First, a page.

Those who know me know how much I love this time of year. It’s a season full of magic and transformation. The harvest happens, an abundance of fruits and vegetables are picked, wheat and oats are gathered, foods to nourish us through the long winter. Leaves turn red, orange and yellow, brilliant in all of their glory and then shrivel and fall from the trees as they prepare for their deep winter’s nap. The air becomes cold and crisp. Frost teases our windows and roofs in the mornings and turns dying lawns into sparkling landscapes.
The ancient Celtic celebration of Samhain is the inspiration for modern-day Halloween. The holiday celebrated the end of the harvest and the beginning of the darkness of winter with bonfires and merriment. It was also believed to be the time when the veil between the physical and the spiritual worlds grew thin and both benevolent and malevolent spirits could pass over to wreak havoc on whomever or wherever they had chosen to haunt. So besides dancing around the bonfires, the Celts dressed in costumes to scare off any wayward spirits and send them back to the ether they came from.
As with many human rituals, the history of Halloween is lost to all except the modern celebrants of Samhain although much of the beliefs have endured. In the harvest month, we decorate our homes and businesses, we dress up for fun, throw Halloween parties, pass out treats to strange children in costumes at our front doors, indulge in scary movies, eat lots of chocolate and pumpkin treats and generally celebrate the dark side of the veil.
It will come as no surprise to my tribe that my favorite Halloween incarnation is the witch. I’ve always loved stories and myths and witch lore in general ever since I can remember. It was so cool that they could cast spells for both good and evil, had lots of deep earth wisdom and at times could even ride the jet stream on a lowly broomstick. But the witch has been misunderstood for centuries. Women who were healers and who understood the power and properties of plants were often accused of being witches. Many of these women (and some men as well) were put to death because it was believed they must have consorted with the devil to have such knowledge when really they had communed with God and nature. It was hard for those in power to believe that just maybe these women knew what they were doing and they never took the time to find out.
Fear of the unknown is the worst kind of fear. Imagination can run rampant. Fear of the unknown has resulted in burnings, lynchings, hangings and a myriad of other tortures performed in the name of one thing or another throughout the centuries. They are done to assuage the fear but also to control the power the person feared exhibits. This kind of fear sparks irrational behaviors and beliefs. Fear of immigrants, fear of different religious groups, fear of those with different skin colors or of those who speak in different tongues usually results in misconceptions, rumors, false beliefs, knee jerk reactions and a serious case of close-mindedness. This kind of fear is extremely divisive and downright dangerous. It seems easier to express fear and loathing then it is to try to get to know the person who is different. It’s not the witches we should fear, it’s fear of the witches that holds the real danger.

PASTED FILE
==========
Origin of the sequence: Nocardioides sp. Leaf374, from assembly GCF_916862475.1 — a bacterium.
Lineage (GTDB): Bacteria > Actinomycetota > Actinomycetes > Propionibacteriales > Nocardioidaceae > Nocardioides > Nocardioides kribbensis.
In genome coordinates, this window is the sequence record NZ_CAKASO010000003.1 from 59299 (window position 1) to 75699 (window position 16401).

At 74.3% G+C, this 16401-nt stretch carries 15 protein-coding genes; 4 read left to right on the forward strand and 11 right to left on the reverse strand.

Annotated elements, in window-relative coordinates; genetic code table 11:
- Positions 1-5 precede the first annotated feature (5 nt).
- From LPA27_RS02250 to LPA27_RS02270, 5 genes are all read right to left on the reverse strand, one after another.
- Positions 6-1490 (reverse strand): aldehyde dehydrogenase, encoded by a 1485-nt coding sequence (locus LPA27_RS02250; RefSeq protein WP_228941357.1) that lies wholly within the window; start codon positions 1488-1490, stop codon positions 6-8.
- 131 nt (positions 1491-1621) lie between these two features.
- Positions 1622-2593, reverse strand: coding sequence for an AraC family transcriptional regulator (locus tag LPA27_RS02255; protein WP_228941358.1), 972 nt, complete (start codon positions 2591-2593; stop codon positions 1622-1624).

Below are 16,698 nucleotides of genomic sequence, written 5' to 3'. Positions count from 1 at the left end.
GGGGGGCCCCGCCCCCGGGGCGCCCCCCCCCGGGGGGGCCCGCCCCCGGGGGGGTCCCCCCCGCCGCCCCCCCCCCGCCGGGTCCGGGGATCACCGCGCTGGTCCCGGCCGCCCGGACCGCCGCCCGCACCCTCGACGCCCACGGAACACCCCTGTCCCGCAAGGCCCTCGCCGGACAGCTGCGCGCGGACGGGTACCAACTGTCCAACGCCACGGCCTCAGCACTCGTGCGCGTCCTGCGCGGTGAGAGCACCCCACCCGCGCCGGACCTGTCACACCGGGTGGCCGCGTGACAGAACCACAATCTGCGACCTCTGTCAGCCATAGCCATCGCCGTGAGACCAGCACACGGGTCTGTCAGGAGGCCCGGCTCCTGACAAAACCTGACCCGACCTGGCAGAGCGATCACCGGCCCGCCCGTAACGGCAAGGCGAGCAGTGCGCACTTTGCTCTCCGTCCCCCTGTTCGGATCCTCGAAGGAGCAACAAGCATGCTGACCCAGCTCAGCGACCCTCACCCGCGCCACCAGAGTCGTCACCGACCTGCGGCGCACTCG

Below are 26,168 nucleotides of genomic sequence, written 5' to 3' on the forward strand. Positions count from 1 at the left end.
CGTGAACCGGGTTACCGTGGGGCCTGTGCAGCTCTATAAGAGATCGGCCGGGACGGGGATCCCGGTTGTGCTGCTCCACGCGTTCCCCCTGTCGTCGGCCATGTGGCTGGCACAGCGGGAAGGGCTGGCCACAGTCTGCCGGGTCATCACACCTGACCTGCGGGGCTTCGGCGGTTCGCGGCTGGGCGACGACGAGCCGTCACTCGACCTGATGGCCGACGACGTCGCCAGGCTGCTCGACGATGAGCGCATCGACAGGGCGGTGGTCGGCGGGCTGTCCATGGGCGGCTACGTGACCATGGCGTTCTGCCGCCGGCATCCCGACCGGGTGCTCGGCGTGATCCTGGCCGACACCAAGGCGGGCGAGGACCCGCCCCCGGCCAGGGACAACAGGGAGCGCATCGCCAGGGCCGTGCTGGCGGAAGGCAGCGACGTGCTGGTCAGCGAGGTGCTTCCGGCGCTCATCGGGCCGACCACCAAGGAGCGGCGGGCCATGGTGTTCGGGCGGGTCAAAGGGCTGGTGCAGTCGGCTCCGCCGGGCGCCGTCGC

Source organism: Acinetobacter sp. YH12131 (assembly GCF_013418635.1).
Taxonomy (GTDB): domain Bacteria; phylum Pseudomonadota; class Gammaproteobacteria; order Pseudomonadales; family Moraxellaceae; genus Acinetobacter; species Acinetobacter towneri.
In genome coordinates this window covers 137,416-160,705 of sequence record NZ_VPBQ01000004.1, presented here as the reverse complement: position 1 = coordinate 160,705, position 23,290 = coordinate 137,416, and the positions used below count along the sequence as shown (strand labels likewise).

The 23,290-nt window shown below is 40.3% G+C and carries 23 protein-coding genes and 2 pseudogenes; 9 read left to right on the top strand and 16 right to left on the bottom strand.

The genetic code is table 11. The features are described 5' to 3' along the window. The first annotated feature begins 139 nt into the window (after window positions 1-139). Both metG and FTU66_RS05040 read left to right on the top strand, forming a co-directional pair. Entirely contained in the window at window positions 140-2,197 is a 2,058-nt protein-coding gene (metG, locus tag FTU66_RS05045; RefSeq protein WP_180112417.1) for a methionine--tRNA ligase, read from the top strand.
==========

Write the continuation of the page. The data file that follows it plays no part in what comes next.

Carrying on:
Recently I read an article by a woman who considers herself a modern-day witch. She writes that women were considered witches because they were strong, independent and empowered to live their own lives and follow their own paths and therefore were threatening to what was considered the status quo for women. I can understand that perhaps in older, more unenlightened times but sadly, even today when women are in positions of power or stand their ground, they are often at the very least considered hysterical and emotional and at worst called witch or a word similar.
On this auspicious day, we revel in celebrating Samhain in the guise of Halloween. Images of witches are everywhere along with ghosts, vampires, superheroes, sports heroes and many other clever costumes. Tomorrow we will put away our decorations and costumes and settle in for the dark winter ahead. But I can’t be sure the season of the witch will truly go away. That fear of the unknown can’t be put aside so easily and these days it seems so prevalent. Steely Dan sang, “I foresee terrible trouble”, in their song “Dirty Work” and I foresee that too if we don’t reach out the hand of understanding. I would love to find a spell to put the ills of the world right. It would be wonderful to wave a magic wand and assuage all those irrational fears. That maybe by some powerful sorcery we could actually live in peace and harmony. Imagine. That would be a truly magical thing.